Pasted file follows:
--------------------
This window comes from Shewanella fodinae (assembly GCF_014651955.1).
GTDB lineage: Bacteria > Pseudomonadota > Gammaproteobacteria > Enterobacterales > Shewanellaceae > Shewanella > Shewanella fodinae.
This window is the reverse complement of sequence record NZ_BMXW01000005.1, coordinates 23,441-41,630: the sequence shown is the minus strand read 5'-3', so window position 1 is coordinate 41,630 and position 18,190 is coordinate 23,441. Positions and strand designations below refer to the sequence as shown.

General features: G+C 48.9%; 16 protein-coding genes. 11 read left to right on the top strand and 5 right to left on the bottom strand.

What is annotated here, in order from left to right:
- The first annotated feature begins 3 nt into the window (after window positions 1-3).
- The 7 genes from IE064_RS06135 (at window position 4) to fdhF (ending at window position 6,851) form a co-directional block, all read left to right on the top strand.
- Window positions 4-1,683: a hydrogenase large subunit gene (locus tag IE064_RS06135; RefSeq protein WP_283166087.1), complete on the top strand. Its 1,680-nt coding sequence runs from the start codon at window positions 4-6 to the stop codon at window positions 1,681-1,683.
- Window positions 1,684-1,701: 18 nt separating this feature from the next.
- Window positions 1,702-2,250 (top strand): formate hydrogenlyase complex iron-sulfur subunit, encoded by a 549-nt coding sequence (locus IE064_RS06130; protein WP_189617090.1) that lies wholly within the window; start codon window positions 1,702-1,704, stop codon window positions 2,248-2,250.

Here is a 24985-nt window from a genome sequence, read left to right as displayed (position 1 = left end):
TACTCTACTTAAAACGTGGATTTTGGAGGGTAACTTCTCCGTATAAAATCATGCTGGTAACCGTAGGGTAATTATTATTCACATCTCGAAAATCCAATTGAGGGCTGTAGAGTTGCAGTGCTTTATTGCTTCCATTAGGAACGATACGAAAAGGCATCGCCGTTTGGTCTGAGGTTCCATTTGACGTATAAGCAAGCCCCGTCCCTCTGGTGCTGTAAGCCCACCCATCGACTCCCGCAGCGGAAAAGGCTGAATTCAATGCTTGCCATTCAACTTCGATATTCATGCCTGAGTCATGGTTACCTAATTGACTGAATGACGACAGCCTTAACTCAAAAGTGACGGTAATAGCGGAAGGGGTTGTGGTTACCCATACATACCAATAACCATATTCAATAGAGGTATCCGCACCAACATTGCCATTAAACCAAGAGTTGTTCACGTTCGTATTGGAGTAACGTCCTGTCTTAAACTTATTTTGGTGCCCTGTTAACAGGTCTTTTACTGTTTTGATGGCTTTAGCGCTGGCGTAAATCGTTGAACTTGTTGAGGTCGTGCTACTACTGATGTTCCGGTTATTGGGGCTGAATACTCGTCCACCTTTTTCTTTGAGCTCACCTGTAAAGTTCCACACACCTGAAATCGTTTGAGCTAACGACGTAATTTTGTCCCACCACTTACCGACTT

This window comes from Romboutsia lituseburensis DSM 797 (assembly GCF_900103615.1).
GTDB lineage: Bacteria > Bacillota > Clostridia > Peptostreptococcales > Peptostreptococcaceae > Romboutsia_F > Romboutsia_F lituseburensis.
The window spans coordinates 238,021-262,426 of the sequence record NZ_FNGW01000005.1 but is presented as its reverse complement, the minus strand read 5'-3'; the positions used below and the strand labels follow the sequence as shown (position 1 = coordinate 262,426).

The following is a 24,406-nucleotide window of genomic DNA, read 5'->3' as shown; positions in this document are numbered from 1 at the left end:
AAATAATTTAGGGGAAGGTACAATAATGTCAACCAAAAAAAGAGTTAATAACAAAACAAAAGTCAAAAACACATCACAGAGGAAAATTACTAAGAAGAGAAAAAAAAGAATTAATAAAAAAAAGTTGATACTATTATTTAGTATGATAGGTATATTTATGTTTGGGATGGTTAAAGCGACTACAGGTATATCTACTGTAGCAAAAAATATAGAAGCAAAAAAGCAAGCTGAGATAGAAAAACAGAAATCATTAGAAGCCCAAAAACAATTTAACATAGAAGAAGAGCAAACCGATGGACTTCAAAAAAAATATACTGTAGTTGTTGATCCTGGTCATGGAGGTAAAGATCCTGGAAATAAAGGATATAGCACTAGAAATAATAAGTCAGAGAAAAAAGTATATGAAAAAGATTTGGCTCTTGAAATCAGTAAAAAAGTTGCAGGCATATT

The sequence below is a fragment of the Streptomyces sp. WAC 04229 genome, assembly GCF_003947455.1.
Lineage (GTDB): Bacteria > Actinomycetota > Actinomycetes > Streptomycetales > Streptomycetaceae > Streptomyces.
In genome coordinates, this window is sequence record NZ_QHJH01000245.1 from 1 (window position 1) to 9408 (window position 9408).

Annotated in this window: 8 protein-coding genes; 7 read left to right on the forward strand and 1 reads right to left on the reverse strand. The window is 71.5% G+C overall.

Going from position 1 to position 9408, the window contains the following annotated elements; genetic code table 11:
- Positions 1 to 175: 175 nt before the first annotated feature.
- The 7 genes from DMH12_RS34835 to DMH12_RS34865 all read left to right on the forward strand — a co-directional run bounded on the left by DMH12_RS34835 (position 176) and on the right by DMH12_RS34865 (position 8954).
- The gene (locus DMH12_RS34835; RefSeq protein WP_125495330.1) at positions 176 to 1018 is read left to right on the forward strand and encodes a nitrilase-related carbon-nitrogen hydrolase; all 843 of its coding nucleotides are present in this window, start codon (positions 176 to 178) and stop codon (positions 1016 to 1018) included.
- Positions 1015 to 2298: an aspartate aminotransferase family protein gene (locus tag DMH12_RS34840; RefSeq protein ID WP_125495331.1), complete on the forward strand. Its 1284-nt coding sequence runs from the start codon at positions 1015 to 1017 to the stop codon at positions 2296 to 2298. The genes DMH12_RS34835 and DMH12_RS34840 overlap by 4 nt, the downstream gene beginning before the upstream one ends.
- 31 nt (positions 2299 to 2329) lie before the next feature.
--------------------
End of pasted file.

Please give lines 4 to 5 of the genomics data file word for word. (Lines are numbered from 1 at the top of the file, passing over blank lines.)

General features: G+C 48.9%; 16 protein-coding genes. 11 read left to right on the top strand and 5 right to left on the bottom strand.

What is annotated here, in order from left to right: